By Jacqueline Eis
According to my map, the trail goes on beyond this talus-strewn rise into a larger, impassible box canyon. But once again, I decide to go no further. I’ve arrived at my favorite resting place, happy that I’m the only one there. A spring-fed stream beside the trail tumbles over a low cataract of sandstone boulders into a shallow pool. The clear water reflects back the deep blue sky and cliffs such an aggressive gold that I have to shield my eyes. I take off my hiking boots and stand in the cold water, my bare feet settling into the gravel between the stones.
I hear pebbles falling. There, on the rise, breaching the rim of the lower canyon, a wiry young man with a worn red backpack, tattered jeans and running shoes, sweaty hair plastered under a dirty cap, scrabbles down the steep incline, dust and gravel flying as he rounds the big boulders. He shoe-skis through a patch of flat, loose scree, tripping over tangled brush, then skids to the bottom of the draw and stumbles onto the flat section of the trail nearby. Winded, he bends to his knees and gasps out, “Where is this place?”
Thinking he means the trail, I point west, toward the visitor center, the highway, and eventually, the airport. “You’re two miles from the trailhead. Follow the path along the stream.”
He dance-steps circles, raising a cloud of dust, so agitated he seems about to leap out of his body. “Where is this place?” He waves his arms toward the sky, nodding outward, as if suggesting a larger scale, a run from somewhere far away.
I’m puzzled, but he’s lost and I can help. “You’re on the Box Canyon Trail at Ghost Ranch.”
Bewildered, still looking up at the rock walls, he takes off his cap, runs a shaking hand through his hair. “Where in the hell?”
This town? This state? I say, “Near Abiquiu, New Mexico.”
The confusion still doesn’t leave his face. He stares and shouts up at the sky. Not at me. “Where?”
This country? I’m smirking when I ask, “The United States? Planet Earth?” Something about him feels familiar. He’s not the first guy I’ve met who shouts nonsense at the sky, then doesn’t give it a chance to answer.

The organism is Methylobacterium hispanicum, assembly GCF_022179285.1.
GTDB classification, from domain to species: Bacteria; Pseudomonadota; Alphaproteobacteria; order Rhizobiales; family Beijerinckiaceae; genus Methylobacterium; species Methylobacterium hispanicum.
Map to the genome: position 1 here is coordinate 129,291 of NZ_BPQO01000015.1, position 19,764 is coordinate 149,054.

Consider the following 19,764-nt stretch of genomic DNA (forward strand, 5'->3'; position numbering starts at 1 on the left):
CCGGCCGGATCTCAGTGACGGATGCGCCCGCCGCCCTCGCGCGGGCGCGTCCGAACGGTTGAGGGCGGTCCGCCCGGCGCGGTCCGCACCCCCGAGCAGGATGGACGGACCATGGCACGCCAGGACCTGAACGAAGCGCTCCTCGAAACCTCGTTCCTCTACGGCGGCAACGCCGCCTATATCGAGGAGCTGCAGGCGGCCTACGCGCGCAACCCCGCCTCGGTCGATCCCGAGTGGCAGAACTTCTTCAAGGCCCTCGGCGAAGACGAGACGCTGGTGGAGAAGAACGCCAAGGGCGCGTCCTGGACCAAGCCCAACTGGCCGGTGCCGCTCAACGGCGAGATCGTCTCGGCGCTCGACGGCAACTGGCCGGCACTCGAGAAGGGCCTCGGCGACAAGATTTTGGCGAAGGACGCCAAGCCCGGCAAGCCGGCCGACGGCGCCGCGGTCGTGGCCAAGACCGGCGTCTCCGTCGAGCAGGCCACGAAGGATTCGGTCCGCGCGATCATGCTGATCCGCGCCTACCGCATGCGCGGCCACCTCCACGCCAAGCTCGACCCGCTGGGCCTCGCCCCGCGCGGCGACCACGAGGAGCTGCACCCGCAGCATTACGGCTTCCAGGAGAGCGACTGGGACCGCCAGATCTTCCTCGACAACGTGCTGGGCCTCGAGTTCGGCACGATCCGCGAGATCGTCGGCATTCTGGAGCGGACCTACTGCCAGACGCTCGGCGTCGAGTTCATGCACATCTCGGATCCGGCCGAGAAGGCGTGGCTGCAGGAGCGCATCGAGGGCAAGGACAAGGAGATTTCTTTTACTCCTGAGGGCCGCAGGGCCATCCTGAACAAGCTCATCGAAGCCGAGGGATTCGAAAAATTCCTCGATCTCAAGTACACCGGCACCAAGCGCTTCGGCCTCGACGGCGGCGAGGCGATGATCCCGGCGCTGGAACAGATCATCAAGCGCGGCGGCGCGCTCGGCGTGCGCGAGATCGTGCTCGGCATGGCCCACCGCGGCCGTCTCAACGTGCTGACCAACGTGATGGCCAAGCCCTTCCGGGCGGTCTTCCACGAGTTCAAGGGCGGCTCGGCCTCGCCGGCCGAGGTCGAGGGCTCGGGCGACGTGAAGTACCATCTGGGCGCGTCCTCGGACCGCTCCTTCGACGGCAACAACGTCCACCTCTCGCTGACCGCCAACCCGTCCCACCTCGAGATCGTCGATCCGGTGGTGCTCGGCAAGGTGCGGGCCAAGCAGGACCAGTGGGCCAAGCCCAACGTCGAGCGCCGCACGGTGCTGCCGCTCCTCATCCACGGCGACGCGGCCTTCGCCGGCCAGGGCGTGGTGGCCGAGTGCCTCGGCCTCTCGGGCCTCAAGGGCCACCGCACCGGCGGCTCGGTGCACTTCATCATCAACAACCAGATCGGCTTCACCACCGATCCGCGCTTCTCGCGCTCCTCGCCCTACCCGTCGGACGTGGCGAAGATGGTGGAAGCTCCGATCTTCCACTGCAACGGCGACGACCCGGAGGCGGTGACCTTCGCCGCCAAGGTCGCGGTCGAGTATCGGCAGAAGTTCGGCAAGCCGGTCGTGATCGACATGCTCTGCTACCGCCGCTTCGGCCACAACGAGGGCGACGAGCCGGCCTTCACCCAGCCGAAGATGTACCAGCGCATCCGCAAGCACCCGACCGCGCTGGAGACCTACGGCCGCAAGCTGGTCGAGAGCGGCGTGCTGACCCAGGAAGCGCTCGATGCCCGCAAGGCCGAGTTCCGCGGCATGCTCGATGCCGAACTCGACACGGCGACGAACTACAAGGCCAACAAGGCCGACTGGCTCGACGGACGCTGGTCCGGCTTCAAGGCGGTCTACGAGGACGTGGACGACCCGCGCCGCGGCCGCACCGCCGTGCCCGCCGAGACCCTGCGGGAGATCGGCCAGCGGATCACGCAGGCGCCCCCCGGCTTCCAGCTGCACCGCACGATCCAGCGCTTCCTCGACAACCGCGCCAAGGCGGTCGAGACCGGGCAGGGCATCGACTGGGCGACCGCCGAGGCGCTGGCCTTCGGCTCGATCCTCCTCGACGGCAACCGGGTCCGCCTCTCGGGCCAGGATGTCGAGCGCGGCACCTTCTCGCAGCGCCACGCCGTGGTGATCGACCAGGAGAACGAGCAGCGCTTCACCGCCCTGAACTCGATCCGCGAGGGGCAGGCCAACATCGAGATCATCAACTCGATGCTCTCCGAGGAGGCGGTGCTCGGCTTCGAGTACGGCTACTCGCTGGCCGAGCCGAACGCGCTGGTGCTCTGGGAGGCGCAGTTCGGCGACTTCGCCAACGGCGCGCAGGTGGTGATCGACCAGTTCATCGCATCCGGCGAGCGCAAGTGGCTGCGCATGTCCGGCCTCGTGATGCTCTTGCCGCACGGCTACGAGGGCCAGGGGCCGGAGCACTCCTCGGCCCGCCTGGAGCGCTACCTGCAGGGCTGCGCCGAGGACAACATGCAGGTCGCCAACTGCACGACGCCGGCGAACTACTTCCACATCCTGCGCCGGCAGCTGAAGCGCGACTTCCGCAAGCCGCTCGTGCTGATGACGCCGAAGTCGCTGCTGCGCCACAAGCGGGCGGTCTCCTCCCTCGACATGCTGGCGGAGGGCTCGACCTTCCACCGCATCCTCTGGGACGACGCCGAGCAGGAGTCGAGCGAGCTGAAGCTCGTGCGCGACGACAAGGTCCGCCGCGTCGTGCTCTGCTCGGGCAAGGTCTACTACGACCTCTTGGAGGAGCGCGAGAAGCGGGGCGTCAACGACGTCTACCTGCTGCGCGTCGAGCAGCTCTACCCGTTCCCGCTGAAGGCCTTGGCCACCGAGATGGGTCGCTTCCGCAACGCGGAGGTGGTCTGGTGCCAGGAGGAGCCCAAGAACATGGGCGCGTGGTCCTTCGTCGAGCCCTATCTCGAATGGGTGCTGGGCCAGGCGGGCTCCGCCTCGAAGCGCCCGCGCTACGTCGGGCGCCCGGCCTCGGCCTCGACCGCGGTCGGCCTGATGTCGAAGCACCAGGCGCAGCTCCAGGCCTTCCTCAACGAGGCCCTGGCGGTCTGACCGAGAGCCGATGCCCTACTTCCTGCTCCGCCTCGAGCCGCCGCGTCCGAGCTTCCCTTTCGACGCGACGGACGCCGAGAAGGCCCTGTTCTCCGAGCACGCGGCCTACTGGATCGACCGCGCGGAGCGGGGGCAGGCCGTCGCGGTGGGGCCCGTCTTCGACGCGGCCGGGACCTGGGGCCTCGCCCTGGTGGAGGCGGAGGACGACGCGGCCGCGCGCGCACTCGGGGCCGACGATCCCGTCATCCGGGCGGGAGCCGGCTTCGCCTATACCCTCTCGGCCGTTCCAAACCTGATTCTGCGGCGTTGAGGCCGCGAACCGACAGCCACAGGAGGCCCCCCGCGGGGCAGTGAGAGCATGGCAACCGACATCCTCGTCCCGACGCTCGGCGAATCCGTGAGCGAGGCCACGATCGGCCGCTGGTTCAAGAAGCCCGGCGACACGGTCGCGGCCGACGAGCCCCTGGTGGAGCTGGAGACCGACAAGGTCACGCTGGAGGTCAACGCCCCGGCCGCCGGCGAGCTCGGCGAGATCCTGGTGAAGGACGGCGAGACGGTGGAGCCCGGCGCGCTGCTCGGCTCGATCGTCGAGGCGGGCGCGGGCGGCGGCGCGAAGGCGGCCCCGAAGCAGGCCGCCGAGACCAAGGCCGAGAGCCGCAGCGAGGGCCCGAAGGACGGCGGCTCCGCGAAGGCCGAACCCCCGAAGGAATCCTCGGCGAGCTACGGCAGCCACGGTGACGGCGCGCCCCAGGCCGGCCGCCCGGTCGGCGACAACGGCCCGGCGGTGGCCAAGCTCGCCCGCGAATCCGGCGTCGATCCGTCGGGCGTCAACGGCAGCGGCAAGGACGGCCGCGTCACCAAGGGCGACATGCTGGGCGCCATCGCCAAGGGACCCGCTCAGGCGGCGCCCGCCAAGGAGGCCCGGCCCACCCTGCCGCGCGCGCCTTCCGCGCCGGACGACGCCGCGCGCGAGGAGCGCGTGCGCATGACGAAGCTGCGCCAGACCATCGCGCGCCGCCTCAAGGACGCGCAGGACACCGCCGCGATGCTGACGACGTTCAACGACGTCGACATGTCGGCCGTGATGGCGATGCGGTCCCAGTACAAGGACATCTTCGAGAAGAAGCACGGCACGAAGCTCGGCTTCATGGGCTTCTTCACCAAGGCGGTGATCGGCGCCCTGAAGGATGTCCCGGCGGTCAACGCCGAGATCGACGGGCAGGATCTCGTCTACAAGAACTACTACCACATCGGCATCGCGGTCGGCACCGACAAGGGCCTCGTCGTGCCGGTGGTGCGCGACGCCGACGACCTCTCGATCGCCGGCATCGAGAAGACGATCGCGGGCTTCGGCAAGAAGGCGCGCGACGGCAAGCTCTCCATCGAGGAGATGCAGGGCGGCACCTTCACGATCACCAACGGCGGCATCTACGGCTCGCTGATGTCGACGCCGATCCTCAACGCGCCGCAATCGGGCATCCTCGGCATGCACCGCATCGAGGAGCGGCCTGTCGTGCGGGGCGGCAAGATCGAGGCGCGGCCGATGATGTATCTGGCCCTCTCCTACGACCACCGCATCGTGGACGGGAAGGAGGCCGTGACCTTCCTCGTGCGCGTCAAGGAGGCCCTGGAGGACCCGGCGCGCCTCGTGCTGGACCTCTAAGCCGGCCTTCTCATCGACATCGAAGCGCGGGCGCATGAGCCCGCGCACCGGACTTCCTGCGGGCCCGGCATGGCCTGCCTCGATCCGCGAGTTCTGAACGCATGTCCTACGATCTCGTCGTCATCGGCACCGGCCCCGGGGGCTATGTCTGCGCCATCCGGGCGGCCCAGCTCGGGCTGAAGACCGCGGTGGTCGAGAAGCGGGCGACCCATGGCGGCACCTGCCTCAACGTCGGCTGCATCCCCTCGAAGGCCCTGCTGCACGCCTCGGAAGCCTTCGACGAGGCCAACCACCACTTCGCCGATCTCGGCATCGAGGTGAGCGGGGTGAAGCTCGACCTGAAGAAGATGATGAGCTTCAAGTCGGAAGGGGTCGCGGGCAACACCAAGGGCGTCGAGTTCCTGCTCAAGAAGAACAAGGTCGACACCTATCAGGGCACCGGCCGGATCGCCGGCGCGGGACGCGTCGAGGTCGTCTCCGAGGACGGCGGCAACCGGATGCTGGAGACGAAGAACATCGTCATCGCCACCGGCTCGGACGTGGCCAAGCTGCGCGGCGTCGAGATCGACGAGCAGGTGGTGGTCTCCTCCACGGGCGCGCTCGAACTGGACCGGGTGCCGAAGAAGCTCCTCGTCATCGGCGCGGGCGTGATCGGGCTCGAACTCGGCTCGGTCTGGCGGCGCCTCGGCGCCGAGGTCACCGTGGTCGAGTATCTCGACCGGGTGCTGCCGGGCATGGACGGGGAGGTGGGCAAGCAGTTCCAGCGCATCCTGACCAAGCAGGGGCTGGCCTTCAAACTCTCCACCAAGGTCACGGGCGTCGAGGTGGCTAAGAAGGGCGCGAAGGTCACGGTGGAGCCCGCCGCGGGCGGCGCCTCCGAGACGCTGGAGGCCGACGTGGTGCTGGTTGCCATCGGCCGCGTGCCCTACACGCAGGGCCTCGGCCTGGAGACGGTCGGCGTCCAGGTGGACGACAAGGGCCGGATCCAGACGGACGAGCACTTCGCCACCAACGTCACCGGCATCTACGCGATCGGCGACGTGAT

He doesn’t react. I flutter my map at him, so close the edge touches the back of his hair. “Let me show you,” but he doesn’t seem to hear me or feel the air stirred by the map, doesn’t turn to look at it. He looks annoyed, a sure sign he must hear me. He looks back toward the rise he came down, then downstream where the canyon eventually spreads out into flatlands.
His trancelike anxiety suggests he’s been dropped off, told to run. But even a caged animal released into the wild wouldn’t be so disoriented and irrational. It would be sniffing the dust for the right scent, orienting itself. His look though, is all miscalculation, as if picturing some imaginary landscape that doesn’t match these subtle landmarks—the way the sun is creating shadows on the sunny, south-facing walls of the canyon, the strewn arrangement of boulders in the stream near the path. Urgency without direction.
I hold out my water bottle, but like a wild bird, he hovers nearby in unfocused fear, not allowing himself to look at it, unable to alight.
What’s in that backpack he’s hefting? Why that furtive way he won’t meet my glance? Am I seeing a drug runner, literally running? One of the ranch’s supposed ghosts? Truly a lost soul, unable to connect, not even for a moment?
I start to ask, but he suddenly springs away down the trail. “I have to be there by four,” he calls out like Wonderland’s White Rabbit.
I shout, “Or what? What will happen?”
I can’t help myself. I call after him, “Where? Where more beautiful than this?” But his odd, contagious panic constricts my voice, and my shout mocks me in the canyon’s hollow echo. “This? This? This?”
I glance back to the rise, half-expecting someone in pursuit, but hear nothing. I notice now that during his flurry I heard no birds, no stream babbling, even the wind stilled with puzzlement, as if he’d held the world spellbound.
What an eerie man; more dust cloud than human, the kind of ominous presence I meet only in my strangest dreams, as I wander alone and adrift in unknown cities. Did he see or hear me at all? And then that most peculiar of threats, the blank way he looked right through me, as if I didn’t exist.
The thought stops me, especially now that I can’t feel my feet in the cold water.
I catch my breath, light-headed at the realization of my invisibility.
I’ve inhabited this fear before and frequently. I had intended the hike to be an escape from my own rushing world with all its difficult relationships, seeking solace in a place that makes me feel more alive, not another opportunity to question my own existence.
I’m chagrined that I fall so quickly into easy insecurity. I sit down, my feet on the sun-warmed rock beside the shallow pool, and as they warm, the sensation reorients me.
Yes, if I’m still, nature will acknowledge my reality. A tiger swallowtail lands on the rock beside me and climbs onto my hand, comfortable as it suns its wings on my warmth. The stream too plays a little joke as it accepts my presence, rippling back my rattled, funhouse reflection. A bubbling curl, a watery giggle, uses me and winds itself around my toes, gently tickling, and runs out of the pebble-lined pool, teasing me back toward the wildflowers along the creek, completely unconcerned with what I am or how long I might haunt this planet.